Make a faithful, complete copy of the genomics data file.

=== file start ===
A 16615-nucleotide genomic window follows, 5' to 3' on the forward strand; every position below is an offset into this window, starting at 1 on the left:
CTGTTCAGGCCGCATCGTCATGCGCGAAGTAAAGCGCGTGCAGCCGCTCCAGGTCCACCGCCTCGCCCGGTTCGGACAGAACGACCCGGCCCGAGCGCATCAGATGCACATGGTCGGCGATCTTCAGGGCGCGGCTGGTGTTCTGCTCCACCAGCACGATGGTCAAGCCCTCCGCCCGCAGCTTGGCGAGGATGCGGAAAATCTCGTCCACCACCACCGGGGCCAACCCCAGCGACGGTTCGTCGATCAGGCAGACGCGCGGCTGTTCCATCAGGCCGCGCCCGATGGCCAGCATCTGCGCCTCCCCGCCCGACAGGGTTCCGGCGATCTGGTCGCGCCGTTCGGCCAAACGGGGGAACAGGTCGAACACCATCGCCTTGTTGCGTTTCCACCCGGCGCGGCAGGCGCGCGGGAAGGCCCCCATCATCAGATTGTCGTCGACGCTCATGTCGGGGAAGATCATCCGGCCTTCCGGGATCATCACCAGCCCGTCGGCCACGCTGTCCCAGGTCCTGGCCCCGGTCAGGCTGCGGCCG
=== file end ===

A 16615-nucleotide genomic window follows, 5' to 3' on the forward strand; every position below is an offset into this window, starting at 1 on the left:
CTGTTCAGGCCGCATCGTCATGCGCGAAGTAAAGCGCGTGCAGCCGCTCCAGGTCCACCGCCTCGCCCGGTTCGGACAGAACGACCCGGCCCGAGCGCATCAGATGCACATGGTCGGCGATCTTCAGGGCGCGGCTGGTGTTCTGCTCCACCAGCACGATGGTCAAGCCCTCCGCCCGCAGCTTGGCGAGGATGCGGAAAATCTCGTCCACCACCACCGGGGCCAACCCCAGCGACGGTTCGTCGATCAGGCAGACGCGCGGCTGTTCCATCAGGCCGCGCCCGATGGCCAGCATCTGCGCCTCCCCGCCCGACAGGGTTCCGGCGATCTGGTCGCGCCGTTCGGCCAAACGGGGGAACAGGTCGAACACCATCGCCTTGTTGCGTTTCCACCCGGCGCGGCAGGCGCGCGGGAAGGCCCCCATCATCAGATTGTCGTCGACGCTCATGTCGGGGAAGATCATCCGGCCTTCCGGGATCATCACCAGCCCGTCGGCCACGCTGTCCCAGGTCCTGGCCCCGGTCAGGCTGCGGCCG